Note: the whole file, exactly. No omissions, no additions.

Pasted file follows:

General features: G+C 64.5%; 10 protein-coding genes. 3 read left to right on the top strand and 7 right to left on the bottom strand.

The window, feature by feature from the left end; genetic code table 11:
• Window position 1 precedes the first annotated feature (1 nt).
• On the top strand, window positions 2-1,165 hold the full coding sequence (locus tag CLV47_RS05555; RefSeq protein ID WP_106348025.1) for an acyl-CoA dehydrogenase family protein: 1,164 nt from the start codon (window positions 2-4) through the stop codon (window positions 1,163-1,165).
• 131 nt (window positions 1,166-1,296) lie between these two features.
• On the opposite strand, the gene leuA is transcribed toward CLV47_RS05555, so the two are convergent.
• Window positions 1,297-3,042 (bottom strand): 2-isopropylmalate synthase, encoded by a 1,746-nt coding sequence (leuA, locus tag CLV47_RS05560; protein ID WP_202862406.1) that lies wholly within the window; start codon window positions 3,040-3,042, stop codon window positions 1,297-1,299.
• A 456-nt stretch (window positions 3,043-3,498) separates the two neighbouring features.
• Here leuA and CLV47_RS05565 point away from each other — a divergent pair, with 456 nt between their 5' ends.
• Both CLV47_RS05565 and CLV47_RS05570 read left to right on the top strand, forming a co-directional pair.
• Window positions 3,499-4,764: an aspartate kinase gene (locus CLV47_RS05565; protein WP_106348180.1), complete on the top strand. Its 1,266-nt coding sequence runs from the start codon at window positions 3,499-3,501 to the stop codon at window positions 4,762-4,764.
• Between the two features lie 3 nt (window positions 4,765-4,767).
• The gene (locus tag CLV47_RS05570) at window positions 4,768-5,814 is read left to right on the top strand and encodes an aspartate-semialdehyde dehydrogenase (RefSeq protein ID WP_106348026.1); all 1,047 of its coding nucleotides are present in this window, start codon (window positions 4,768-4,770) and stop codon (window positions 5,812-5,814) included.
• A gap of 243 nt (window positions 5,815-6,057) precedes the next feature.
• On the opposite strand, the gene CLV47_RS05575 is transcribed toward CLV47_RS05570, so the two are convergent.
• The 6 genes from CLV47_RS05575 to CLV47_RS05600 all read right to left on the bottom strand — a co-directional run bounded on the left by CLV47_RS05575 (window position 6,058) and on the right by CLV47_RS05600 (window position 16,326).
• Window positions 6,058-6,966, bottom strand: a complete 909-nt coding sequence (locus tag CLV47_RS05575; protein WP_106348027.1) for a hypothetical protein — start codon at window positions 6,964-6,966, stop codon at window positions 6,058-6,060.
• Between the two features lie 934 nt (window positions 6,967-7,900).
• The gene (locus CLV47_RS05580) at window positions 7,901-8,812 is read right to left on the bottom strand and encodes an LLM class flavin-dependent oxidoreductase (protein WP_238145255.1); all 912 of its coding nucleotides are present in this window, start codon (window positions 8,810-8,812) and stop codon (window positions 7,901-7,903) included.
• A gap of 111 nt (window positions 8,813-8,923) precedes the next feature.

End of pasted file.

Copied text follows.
General features: G+C 64.5%; 10 protein-coding genes. 3 read left to right on the top strand and 7 right to left on the bottom strand.

The window, feature by feature from the left end; genetic code table 11:
• Window position 1 precedes the first annotated feature (1 nt).
• On the top strand, window positions 2-1,165 hold the full coding sequence (locus tag CLV47_RS05555; RefSeq protein ID WP_106348025.1) for an acyl-CoA dehydrogenase family protein: 1,164 nt from the start codon (window positions 2-4) through the stop codon (window positions 1,163-1,165).
• 131 nt (window positions 1,166-1,296) lie between these two features.
• On the opposite strand, the gene leuA is transcribed toward CLV47_RS05555, so the two are convergent.
• Window positions 1,297-3,042 (bottom strand): 2-isopropylmalate synthase, encoded by a 1,746-nt coding sequence (leuA, locus tag CLV47_RS05560; protein ID WP_202862406.1) that lies wholly within the window; start codon window positions 3,040-3,042, stop codon window positions 1,297-1,299.
• A 456-nt stretch (window positions 3,043-3,498) separates the two neighbouring features.
• Here leuA and CLV47_RS05565 point away from each other — a divergent pair, with 456 nt between their 5' ends.
• Both CLV47_RS05565 and CLV47_RS05570 read left to right on the top strand, forming a co-directional pair.
• Window positions 3,499-4,764: an aspartate kinase gene (locus CLV47_RS05565; protein WP_106348180.1), complete on the top strand. Its 1,266-nt coding sequence runs from the start codon at window positions 3,499-3,501 to the stop codon at window positions 4,762-4,764.
• Between the two features lie 3 nt (window positions 4,765-4,767).
• The gene (locus tag CLV47_RS05570) at window positions 4,768-5,814 is read left to right on the top strand and encodes an aspartate-semialdehyde dehydrogenase (RefSeq protein ID WP_106348026.1); all 1,047 of its coding nucleotides are present in this window, start codon (window positions 4,768-4,770) and stop codon (window positions 5,812-5,814) included.
• A gap of 243 nt (window positions 5,815-6,057) precedes the next feature.
• On the opposite strand, the gene CLV47_RS05575 is transcribed toward CLV47_RS05570, so the two are convergent.
• The 6 genes from CLV47_RS05575 to CLV47_RS05600 all read right to left on the bottom strand — a co-directional run bounded on the left by CLV47_RS05575 (window position 6,058) and on the right by CLV47_RS05600 (window position 16,326).
• Window positions 6,058-6,966, bottom strand: a complete 909-nt coding sequence (locus tag CLV47_RS05575; protein WP_106348027.1) for a hypothetical protein — start codon at window positions 6,964-6,966, stop codon at window positions 6,058-6,060.
• Between the two features lie 934 nt (window positions 6,967-7,900).
• The gene (locus CLV47_RS05580) at window positions 7,901-8,812 is read right to left on the bottom strand and encodes an LLM class flavin-dependent oxidoreductase (protein WP_238145255.1); all 912 of its coding nucleotides are present in this window, start codon (window positions 8,810-8,812) and stop codon (window positions 7,901-7,903) included.
• A gap of 111 nt (window positions 8,813-8,923) precedes the next feature.